- The Washington Times - Sunday, September 16, 2001

The messages scrawled across the Bethesda Unity Wall echo the themes set forth Friday by President Bush during the national day of prayer and remembrance ceremonies nationwide: Hope. Fortitude. Remembrance for lives lost.
The wall, an impromptu memorial erected Friday in the city's downtown district, also reflects the fear many feel in the wake of Tuesday's terrorist attacks against the Pentagon and the World Trade Center.
Nuray Anahtarco of Bethesda, one of many who have gathered at the wall, came to the United States 15 years ago from Turkey in search of tranquility.
"We were running away from terrorists. We came here to find a safe haven," said Mrs. Anahtarco, her face a portrait of disillusionment. "But I believe we'll cope with this."
The Bethesda Unity Wall, standing in the Bethesda Place courtyard along Woodmont Avenue, gives residents a chance to vent some fermenting emotions.
The wall is sponsored by the Bethesda Urban Partnership, McDonald's and the Montgomery County Police. Two enormous flags flank the wall, a makeshift plywood structure of modest height cobbled together on short notice.
In a little over an hour, the bulk of the white wall was filled with prayers and good wishes. Visitors had to stoop to find enough room to write their messages in careful print.
Messages ranged from bursts of prayer-like prose ("God bless us all") to cries for peace ("In memory of Dr. King, non-violence, not war").
Others find poetry in their sentiments: "May the wings of liberty never lose a feather."
Nearly every message begins or ends with "God bless."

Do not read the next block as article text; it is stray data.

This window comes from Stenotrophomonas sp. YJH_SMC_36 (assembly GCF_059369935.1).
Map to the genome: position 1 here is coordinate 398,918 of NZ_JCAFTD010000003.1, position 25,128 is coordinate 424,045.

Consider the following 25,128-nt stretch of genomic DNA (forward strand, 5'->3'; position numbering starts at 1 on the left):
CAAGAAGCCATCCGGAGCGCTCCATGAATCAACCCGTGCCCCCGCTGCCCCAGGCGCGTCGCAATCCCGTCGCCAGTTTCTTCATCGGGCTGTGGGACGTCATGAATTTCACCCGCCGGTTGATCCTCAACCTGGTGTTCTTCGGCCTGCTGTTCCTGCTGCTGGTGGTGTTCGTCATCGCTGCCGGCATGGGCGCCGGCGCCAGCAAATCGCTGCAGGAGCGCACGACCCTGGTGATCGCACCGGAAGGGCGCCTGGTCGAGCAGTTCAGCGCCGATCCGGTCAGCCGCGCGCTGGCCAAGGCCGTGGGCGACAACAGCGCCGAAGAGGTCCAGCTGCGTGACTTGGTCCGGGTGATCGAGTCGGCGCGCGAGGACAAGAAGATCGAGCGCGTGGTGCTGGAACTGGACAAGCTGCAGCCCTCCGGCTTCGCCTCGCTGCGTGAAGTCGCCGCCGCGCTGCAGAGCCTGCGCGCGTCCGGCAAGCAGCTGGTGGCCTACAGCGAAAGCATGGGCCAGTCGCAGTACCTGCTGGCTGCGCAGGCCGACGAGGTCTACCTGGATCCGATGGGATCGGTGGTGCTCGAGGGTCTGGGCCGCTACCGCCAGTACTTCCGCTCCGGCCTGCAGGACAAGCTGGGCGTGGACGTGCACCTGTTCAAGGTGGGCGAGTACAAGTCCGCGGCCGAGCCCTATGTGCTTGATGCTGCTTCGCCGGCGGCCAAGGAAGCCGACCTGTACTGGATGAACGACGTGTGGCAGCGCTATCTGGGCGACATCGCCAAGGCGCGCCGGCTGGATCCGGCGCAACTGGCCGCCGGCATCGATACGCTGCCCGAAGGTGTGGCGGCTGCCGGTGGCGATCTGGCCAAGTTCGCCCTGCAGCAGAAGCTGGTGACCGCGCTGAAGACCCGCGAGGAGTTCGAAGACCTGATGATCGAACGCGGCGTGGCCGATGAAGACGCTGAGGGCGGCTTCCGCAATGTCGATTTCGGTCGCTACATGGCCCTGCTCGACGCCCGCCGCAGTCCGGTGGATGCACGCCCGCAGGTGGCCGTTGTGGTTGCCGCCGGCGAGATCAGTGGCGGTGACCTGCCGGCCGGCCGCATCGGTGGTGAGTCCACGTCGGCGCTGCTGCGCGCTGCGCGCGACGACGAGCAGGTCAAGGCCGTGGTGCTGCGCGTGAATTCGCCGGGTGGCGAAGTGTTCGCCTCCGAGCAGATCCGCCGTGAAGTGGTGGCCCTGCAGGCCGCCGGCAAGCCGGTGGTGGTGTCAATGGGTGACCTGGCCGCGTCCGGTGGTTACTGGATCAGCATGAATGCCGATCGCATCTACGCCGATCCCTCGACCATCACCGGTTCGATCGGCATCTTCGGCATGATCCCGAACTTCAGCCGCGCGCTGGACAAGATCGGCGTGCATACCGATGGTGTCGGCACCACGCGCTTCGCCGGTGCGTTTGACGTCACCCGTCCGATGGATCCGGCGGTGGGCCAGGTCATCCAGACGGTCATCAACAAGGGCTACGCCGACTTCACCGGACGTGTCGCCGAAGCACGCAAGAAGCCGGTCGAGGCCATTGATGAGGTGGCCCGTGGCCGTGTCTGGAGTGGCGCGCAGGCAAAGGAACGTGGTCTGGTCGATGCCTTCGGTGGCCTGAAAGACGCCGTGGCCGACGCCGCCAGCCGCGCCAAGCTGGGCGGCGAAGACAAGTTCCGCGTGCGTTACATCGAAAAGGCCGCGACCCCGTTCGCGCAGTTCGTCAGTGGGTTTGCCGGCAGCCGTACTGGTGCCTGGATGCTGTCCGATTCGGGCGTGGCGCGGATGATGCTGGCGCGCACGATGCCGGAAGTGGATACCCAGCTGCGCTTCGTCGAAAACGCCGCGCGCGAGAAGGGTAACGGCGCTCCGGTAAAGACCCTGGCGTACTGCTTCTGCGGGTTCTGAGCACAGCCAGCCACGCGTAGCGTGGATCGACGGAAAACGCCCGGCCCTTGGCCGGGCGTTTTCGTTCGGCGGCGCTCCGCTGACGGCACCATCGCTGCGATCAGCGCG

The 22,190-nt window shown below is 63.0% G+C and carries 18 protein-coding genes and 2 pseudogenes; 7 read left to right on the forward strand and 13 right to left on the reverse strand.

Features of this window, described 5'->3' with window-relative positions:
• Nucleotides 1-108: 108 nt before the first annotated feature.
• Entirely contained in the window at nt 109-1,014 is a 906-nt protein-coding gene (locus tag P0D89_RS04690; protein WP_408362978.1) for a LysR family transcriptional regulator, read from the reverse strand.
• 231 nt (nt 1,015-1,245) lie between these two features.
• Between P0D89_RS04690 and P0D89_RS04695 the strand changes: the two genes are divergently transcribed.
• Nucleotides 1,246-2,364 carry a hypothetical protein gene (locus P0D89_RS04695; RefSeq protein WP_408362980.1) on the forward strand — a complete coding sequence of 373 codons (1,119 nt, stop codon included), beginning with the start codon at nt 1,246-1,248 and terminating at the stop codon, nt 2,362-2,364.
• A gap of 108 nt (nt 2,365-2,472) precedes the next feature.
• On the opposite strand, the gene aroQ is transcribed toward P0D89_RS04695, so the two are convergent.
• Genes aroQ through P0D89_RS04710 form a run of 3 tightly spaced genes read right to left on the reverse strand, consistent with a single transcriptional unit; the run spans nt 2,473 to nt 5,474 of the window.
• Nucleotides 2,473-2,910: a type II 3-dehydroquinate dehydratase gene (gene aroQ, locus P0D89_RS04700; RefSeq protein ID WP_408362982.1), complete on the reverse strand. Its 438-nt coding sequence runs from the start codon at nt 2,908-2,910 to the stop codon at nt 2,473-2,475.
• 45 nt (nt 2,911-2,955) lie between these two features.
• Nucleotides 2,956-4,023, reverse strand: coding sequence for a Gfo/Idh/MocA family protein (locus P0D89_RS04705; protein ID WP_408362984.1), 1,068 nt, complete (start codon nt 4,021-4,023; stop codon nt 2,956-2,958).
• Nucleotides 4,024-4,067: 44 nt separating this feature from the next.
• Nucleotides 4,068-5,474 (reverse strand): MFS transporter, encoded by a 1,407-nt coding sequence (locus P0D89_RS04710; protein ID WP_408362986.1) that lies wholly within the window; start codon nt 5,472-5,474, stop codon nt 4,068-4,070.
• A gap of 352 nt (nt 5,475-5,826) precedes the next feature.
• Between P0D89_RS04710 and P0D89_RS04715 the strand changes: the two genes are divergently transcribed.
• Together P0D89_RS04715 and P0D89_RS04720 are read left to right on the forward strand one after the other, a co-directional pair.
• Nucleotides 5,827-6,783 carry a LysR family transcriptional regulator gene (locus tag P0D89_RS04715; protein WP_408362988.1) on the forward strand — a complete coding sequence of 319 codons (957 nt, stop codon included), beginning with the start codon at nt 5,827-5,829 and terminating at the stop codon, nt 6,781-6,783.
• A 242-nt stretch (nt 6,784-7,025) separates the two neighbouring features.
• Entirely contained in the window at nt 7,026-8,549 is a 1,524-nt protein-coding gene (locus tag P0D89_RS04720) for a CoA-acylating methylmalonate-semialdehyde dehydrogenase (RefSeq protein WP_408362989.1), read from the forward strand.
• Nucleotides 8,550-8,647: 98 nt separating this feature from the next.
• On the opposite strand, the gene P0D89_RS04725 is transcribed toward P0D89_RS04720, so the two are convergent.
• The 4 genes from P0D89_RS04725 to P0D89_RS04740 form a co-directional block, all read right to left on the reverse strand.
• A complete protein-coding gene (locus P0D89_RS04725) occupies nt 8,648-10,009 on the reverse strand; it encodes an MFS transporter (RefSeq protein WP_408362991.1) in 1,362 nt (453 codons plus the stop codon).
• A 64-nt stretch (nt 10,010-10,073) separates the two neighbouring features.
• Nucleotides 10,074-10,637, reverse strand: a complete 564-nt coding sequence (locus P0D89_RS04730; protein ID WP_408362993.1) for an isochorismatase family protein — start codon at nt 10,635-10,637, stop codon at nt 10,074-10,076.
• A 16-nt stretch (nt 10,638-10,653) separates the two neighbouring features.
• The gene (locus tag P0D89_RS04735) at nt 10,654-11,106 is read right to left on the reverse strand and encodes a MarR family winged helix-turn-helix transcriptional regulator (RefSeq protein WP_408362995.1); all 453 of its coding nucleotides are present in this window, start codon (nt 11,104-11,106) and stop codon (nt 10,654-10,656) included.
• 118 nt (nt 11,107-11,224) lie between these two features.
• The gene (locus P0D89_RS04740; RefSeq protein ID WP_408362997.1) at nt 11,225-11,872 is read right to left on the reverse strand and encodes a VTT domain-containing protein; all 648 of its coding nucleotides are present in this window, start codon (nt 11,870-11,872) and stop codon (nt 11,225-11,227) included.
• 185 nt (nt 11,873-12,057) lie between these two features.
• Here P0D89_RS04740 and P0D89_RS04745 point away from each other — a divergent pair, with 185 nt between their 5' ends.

A melting pot of passers-by gathered in the courtyard Friday. Some arrived alone, others came clutching the hands of loved ones. They either cautiously approached the wall with red or blue markers in hand, or dug into their purses and wallets to make a donation to the Red Cross.
The comments rarely mentioned retribution, or even anger, toward those who carried out Tuesday's suicide hijackings. They held steadfast that the nation's unity would hold true in the coming weeks and months.
Bethesda resident Judy Merritt said her anger hadn't subsided in the days since the attacks.
"We're not going to get an overnight solution. This didn't happen overnight," Miss Merritt said.
Montgomery County Police Cmdr. Luther T. Reynolds said the wall will help Bethesda residents deal with their roiling emotions.
"They're never going to be forgotten," Cmdr. Reynolds said of those who were killed in the attacks.
When he arrived at the makeshift memorial, he said he "said a prayer for anybody of any faith."
"We're all brothers and sisters . Everybody here has something in common," he said.
Crystal Washington of Mitchellville said the crisis "has really brought the country together."
She then paused and wiped her cheek with her hand. "This is the first time I've cried about this," Miss Washington said.
Not every visitor to the wall had local roots.
London resident Roger Sabin, whose stay in the United States was extended by the flight restrictions, stood several paces back from the others, quietly observing the steady flow of writers.
Mr. Sabin said he has lived through numerous terrorist attacks back home perpetrated by the Irish Republican Army.
"This is something so completely beyond what we've experienced in London," he said. "It's a feeling that you're entering a new historical era in terms of attacks."
Bethesda resident Doug Massey, whose 2-year-old son, Jacob, waved a tiny American flag in a pudgy fist, said he assumed he would never see another large-scale war in his lifetime.
"We're probably going to have some bad times ahead," Mr. Massey said, while Jacob made fast friends with some of those gathered near the wall.
Stephanie Coppula, the partnership's director of communications, said her group may add two more panels to give residents additional room for their messages. The partnership estimated that about 40,000 people work around downtown Bethesda.
Among the writings on the wall are the scrawled images of a cross, the American flag and the Red Cross logo. Written underneath is "symbols of courage, symbols of strength, symbols of hope."
But one message best summed up the memorial's tone.
"We are and have always been a country of love, unity and tolerance. Even now in our darkest hour, let's not forget that," it reads.

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